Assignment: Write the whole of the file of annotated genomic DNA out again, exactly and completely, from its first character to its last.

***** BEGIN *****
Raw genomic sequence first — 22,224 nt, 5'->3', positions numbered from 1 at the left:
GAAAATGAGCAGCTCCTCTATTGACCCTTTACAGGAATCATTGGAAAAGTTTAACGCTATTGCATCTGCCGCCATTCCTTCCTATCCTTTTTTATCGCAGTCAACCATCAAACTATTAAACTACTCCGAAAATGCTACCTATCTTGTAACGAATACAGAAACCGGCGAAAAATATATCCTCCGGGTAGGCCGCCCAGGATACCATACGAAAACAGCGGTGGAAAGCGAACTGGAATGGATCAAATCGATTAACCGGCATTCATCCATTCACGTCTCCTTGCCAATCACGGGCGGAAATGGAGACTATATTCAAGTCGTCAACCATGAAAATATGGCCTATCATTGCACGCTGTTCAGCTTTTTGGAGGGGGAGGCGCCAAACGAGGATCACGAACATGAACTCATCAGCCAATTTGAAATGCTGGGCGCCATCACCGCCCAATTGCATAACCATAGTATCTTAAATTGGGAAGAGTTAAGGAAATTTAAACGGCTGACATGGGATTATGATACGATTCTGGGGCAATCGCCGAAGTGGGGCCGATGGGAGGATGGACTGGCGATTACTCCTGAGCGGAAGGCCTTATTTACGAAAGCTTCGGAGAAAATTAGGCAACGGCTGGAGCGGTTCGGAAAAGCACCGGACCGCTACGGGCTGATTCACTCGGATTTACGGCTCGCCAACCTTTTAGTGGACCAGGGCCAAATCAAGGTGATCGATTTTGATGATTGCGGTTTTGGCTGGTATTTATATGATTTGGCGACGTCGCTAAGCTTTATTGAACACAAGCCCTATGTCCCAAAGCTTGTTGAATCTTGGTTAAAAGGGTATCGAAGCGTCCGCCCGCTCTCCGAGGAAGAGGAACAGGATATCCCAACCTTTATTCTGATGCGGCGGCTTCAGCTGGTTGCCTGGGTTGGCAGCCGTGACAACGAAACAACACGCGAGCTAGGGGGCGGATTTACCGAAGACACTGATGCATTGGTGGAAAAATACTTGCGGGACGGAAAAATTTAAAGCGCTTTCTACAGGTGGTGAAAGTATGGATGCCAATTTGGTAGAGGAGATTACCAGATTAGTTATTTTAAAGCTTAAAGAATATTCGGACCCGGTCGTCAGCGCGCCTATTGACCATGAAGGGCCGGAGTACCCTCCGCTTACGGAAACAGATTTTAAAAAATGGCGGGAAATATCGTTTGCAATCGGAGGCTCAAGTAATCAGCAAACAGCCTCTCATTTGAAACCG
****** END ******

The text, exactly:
Raw genomic sequence first — 22,224 nt, 5'->3', positions numbered from 1 at the left:
GAAAATGAGCAGCTCCTCTATTGACCCTTTACAGGAATCATTGGAAAAGTTTAACGCTATTGCATCTGCCGCCATTCCTTCCTATCCTTTTTTATCGCAGTCAACCATCAAACTATTAAACTACTCCGAAAATGCTACCTATCTTGTAACGAATACAGAAACCGGCGAAAAATATATCCTCCGGGTAGGCCGCCCAGGATACCATACGAAAACAGCGGTGGAAAGCGAACTGGAATGGATCAAATCGATTAACCGGCATTCATCCATTCACGTCTCCTTGCCAATCACGGGCGGAAATGGAGACTATATTCAAGTCGTCAACCATGAAAATATGGCCTATCATTGCACGCTGTTCAGCTTTTTGGAGGGGGAGGCGCCAAACGAGGATCACGAACATGAACTCATCAGCCAATTTGAAATGCTGGGCGCCATCACCGCCCAATTGCATAACCATAGTATCTTAAATTGGGAAGAGTTAAGGAAATTTAAACGGCTGACATGGGATTATGATACGATTCTGGGGCAATCGCCGAAGTGGGGCCGATGGGAGGATGGACTGGCGATTACTCCTGAGCGGAAGGCCTTATTTACGAAAGCTTCGGAGAAAATTAGGCAACGGCTGGAGCGGTTCGGAAAAGCACCGGACCGCTACGGGCTGATTCACTCGGATTTACGGCTCGCCAACCTTTTAGTGGACCAGGGCCAAATCAAGGTGATCGATTTTGATGATTGCGGTTTTGGCTGGTATTTATATGATTTGGCGACGTCGCTAAGCTTTATTGAACACAAGCCCTATGTCCCAAAGCTTGTTGAATCTTGGTTAAAAGGGTATCGAAGCGTCCGCCCGCTCTCCGAGGAAGAGGAACAGGATATCCCAACCTTTATTCTGATGCGGCGGCTTCAGCTGGTTGCCTGGGTTGGCAGCCGTGACAACGAAACAACACGCGAGCTAGGGGGCGGATTTACCGAAGACACTGATGCATTGGTGGAAAAATACTTGCGGGACGGAAAAATTTAAAGCGCTTTCTACAGGTGGTGAAAGTATGGATGCCAATTTGGTAGAGGAGATTACCAGATTAGTTATTTTAAAGCTTAAAGAATATTCGGACCCGGTCGTCAGCGCGCCTATTGACCATGAAGGGCCGGAGTACCCTCCGCTTACGGAAACAGATTTTAAAAAATGGCGGGAAATATCGTTTGCAATCGGAGGCTCAAGTAATCAGCAAACAGCCTCTCATTTGAAACCG